As I have stated in my previous posts, the current collision system is based on Faurby’s paper, which is really just a simple swept sphere vs triangle mesh collision detection & response routine. Here’s a pseudo-code version:

1 2 3 4 5 6 7 8 9 10 11 12 13 14 15 16 17 18 19 20 21 22 23 | vec3 move_sphere(vec3 sphere_p, float sphere_r, vec3 vel) { Triangle_Array mesh = get_scene_static_mesh(); // NOTE(chen):contact_p is initial contact point of swept sphere against mesh // t is the normalized time of impact used to modulate vel vec3 contact_p, float t = try_move_sphere(sphere_p, sphere_r, vel, mesh); vec3 legal_vel = vel * t; vec3 remain_vel = vel - legal_vel; vec3 new_sphere_center = sphere_p + legal_vel; if (magnitude(remain_vel) < 0.00001f) { return new_sphere_center; } //project remain_vel onto tangent plane of contact point vec3 collision_normal = normalize(new_sphere_center - contact_p); vec3 next_vel = remain_vel - dot(collision_normal, remain_vel) * collision_normal; move_sphere(new_sphere_center, sphere_r, next_vel); } |

The algorithm strives to ensure a lack of overlap between the sphere and triangles while trying its best to preserve the intended motion. The mathematics checks out, but the paper fails to address some crucial numerical robustness issues.

I use 32-bit floating point throughout my codebase, including the collision system. One important characteristic of floating point numbers is that it is fundamentally discretized due to its 32-bit limitation. As a result, there are real numbers that a floating point cannot represent exactly.

This characteristic potentially introduces small errors which can lead to terrible consequences, such as player getting stuck or falling through the ground. The nature of such errors is also unpredictable, making it all the harder to deal with. That is the numerical robustness problem. When an algorithm compensates for these small errors and prevents them from affecting the result, it is called being numerically robust. I have alluded to this in previous posts, but since I am really going to talk about it in this one, I thought it deserves a proper reintroduction.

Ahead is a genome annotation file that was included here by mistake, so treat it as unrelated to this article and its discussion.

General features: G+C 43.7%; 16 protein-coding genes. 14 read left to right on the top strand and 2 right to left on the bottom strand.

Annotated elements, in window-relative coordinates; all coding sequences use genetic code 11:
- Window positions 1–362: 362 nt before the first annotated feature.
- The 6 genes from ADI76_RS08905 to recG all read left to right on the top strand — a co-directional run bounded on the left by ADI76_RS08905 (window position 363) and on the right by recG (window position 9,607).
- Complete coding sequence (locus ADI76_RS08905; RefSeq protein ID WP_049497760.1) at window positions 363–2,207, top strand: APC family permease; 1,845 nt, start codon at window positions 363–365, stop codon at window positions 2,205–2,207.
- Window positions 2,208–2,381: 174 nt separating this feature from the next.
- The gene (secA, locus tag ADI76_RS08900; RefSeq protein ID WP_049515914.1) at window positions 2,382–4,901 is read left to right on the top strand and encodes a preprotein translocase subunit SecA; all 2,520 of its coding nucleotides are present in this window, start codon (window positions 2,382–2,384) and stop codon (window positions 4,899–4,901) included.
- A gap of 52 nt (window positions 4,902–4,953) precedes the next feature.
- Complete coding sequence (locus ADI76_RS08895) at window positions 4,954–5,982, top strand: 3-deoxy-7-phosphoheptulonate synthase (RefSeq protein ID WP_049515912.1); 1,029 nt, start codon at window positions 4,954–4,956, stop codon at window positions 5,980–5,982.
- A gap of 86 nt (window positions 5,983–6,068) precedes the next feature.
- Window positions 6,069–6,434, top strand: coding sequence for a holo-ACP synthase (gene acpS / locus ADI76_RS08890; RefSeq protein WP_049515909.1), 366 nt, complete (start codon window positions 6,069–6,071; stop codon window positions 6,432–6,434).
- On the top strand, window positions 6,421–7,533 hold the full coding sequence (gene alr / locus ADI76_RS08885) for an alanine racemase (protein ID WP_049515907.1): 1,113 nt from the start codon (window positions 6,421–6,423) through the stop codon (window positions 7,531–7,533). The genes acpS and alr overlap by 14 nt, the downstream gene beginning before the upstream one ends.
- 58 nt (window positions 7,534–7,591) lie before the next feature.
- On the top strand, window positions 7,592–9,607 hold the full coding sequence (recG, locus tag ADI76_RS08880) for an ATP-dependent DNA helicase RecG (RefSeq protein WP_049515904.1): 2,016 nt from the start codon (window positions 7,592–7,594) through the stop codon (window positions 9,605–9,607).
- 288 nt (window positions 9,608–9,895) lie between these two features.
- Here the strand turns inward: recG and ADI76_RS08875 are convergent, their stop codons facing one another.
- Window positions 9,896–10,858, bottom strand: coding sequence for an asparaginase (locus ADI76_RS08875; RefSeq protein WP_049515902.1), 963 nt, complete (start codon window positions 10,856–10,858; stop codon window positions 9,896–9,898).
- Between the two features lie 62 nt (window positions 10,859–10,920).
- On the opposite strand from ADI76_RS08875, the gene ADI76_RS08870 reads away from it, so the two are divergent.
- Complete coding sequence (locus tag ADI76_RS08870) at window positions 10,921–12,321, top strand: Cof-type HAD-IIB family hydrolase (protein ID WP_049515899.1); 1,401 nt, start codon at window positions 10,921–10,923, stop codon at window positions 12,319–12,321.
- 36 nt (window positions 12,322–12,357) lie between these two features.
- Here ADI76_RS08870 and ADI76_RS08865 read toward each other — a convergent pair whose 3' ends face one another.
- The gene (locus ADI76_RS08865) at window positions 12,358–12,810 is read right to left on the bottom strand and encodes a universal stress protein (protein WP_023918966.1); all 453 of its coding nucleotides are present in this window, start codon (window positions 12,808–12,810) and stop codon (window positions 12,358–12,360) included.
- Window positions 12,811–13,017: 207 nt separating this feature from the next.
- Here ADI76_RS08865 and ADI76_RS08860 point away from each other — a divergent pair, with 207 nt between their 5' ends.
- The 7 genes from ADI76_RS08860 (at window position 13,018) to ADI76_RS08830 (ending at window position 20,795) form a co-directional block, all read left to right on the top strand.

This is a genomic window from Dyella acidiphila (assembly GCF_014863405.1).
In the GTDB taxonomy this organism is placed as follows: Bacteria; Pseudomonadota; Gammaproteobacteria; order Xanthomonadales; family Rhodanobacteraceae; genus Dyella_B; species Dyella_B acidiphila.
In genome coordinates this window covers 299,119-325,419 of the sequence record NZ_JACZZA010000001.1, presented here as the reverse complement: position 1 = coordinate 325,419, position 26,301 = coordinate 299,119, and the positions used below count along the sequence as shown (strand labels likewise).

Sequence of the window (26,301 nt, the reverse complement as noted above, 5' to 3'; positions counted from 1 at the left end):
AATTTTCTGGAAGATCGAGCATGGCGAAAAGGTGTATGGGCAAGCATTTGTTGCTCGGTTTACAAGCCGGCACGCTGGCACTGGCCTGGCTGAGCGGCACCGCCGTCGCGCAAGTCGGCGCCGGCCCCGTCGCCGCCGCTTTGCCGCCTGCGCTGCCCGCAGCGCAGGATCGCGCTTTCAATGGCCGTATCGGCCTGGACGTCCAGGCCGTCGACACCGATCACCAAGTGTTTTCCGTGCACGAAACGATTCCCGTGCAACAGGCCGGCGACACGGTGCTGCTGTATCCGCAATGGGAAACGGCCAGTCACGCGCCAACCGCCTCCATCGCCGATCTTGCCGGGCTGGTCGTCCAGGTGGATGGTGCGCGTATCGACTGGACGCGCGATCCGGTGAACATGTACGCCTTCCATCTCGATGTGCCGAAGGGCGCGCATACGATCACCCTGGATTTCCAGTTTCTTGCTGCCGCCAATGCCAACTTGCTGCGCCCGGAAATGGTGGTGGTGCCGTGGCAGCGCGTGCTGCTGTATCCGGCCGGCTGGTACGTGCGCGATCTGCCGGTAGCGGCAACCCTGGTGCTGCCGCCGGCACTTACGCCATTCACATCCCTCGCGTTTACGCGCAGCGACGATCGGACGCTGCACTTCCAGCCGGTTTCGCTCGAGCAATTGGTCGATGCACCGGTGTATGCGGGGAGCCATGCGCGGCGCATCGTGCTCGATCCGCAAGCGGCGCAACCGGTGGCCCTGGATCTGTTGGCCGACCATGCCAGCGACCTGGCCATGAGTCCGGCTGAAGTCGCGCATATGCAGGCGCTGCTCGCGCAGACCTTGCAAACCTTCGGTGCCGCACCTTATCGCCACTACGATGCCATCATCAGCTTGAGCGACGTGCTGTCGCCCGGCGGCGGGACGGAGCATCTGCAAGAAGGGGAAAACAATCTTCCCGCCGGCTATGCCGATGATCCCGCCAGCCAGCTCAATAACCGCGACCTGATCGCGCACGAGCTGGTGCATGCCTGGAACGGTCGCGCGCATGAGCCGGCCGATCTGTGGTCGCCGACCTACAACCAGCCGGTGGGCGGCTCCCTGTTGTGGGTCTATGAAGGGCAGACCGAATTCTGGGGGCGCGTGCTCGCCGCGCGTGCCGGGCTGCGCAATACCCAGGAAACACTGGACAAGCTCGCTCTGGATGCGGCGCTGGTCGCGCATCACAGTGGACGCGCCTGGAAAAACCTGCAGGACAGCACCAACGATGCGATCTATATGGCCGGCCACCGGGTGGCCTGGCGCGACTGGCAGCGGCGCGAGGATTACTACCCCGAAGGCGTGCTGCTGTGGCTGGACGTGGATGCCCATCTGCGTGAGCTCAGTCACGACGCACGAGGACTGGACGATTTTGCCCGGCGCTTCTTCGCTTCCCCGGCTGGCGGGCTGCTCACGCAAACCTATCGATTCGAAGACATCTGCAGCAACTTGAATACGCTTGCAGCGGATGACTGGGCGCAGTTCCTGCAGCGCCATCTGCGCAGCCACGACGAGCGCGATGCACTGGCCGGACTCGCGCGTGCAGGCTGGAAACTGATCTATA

The algorithm is mostly consist of vector math, but since the vectors are composed of floating point numbers, it suffers from the same issues. By repeated running the code on the bad inputs captured by the debug system from the previous post, I have figured out the weaknesses of Faurby’s algorithm and made a few adjustments to strengthen its numerical robustness. As you will see, all the issues lie within the collision resolution part of the code (that makes sense since the collision detection method used is already a well-established one).

As illustrated above, one of the steps in the algorithm is to stop the sphere exactly at the initial contact point. However, this “exact” value often cannot be represented by floating point values. The position where the sphere is stopped at is either too shallow or too deep. And when it’s too deep, that means the sphere has clipped through the triangle and overlaps with the triangle mesh. This error results in player getting stuck or falling through the triangle.

In his paper, Faurby made an effort to resolve this issue. His proposed solution is to pull the sphere back along its velocity vector by a tiny bit. This way, sphere always remains hovering over the collision plane (ostensibly), which prevents any possible overlap between sphere and triangle mesh.

Unfortunately, the solution above solves the inexactness of the magnitude of sphere’s velocity but ignores that the velocity’s direction is also inexact. When sphere’s velocity is tangential to the collision plane, it forms a swept sphere parallel to the triangle’s surface:

However, due to floating point’s inexactness, the actual direction stored in computer often is not exactly parallel to the surface. Therefore, due to the error of margin, the swept sphere could potentially enclose a larger volume, possibly overlapping with the collision plane.